Information visualization and data collection: a challenge to analyze the actions of cultural institution professionals on social networksPaper
Antoine Courtin, Labex Les passés dans le présent, France
Our study focuses on digital tools for processing and visualizing data to analyze patterns of production and circulation of scientific and cultural information on social networks and public information practices in these digital environments. Although used initially as carriers of ordinary sociability (Jouët, 2011), platforms like Twitter have allowed the emergence of a new public digital territory that tries to tame various stakeholders such as cultural heritage institutions. For these institutions, this new field provides the opportunity to open up new horizons, in line with the recent trend to overcome their physical boundaries and reach other audiences via mobile museums or exhibitions "outside the walls" (Otero 2007). However, beyond studying the behavior of audiences, the actions of professionals who engage in dialogue or communicate with audiences for promotional or educational purposes on social networks also need to be better analyzed.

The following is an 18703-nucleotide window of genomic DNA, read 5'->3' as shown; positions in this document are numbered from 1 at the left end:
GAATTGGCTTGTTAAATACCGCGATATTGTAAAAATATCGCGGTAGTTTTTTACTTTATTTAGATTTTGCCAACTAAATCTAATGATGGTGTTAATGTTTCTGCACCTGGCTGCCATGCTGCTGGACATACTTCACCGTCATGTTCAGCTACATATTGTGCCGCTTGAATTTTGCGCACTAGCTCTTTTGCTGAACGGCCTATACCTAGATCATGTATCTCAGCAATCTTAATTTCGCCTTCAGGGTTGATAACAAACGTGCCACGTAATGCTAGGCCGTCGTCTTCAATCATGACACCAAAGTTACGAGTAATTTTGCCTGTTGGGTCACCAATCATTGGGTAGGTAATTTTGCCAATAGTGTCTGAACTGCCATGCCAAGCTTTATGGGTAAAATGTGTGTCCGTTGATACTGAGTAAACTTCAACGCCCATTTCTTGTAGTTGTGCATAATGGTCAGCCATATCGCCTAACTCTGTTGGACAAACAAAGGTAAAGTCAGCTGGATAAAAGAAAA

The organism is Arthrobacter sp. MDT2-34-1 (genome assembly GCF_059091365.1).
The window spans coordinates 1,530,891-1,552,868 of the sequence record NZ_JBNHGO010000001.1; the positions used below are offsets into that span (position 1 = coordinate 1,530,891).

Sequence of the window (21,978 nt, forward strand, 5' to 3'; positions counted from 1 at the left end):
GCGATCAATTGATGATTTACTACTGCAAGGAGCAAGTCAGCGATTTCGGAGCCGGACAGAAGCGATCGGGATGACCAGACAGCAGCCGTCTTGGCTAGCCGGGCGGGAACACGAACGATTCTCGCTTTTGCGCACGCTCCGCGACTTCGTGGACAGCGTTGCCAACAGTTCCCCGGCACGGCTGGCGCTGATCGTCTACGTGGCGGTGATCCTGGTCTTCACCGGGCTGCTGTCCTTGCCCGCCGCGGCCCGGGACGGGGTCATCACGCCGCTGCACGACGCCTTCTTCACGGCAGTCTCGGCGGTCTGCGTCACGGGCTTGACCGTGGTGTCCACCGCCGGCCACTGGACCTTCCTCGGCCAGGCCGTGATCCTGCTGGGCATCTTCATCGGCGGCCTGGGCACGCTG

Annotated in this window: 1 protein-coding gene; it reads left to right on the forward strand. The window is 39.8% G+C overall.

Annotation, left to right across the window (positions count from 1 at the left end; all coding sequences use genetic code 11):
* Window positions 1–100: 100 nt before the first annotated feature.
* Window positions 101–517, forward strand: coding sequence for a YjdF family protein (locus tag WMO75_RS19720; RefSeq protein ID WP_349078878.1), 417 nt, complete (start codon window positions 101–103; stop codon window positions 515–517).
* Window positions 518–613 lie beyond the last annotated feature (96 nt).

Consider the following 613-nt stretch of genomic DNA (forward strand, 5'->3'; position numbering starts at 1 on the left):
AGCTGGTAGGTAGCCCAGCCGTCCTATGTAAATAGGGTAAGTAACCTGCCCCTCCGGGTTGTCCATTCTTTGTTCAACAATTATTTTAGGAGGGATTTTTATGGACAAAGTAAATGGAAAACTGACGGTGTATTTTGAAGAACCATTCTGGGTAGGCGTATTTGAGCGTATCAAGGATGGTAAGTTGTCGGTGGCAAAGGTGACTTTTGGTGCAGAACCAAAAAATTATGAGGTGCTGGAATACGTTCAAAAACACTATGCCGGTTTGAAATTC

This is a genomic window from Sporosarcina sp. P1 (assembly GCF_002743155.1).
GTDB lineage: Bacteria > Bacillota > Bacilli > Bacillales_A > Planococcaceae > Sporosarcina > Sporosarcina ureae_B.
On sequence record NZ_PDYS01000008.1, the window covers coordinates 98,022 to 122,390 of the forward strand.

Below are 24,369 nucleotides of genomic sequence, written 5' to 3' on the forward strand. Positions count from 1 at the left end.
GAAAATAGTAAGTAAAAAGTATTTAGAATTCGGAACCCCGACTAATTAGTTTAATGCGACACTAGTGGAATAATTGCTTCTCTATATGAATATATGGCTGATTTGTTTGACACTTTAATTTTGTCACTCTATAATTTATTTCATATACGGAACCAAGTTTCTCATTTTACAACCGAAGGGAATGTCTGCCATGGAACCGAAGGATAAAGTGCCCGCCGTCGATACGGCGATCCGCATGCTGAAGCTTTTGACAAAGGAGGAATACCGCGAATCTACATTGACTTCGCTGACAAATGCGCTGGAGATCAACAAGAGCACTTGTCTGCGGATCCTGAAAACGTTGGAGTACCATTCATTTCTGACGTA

Our analysis is twofold: a critical questioning of “actions in progress” on Twitter, focusing on how to qualify the participatory dimension in these areas of exchange, and a proposal of available toolkits to collect, analyze and visualize data from online social networks. The methodology combines qualitative and quantitative methods that are needed to understand and visualize the vast body of NSN data in order to develop analytical tools that will provide support and mediation for museum professionals.
Furthermore, we must take a critical look at the data collected given the restrictions due to the Twitter API and interview the institutions as producers of data that they are no longer the master of. The new spaces created by the theoretical basis of the work we are developing in order to understand "public-users" of museums are mainly located in the sociology of culture (Bourdieu 1973; Donnat, 2009; Lahire, 2011; Fleury, 2011), in the sociology of practice and in the theory of cultural, creative and communicative industries.
To illustrate this paper, some useful pictures are available here: http://goo.gl/tndF7B
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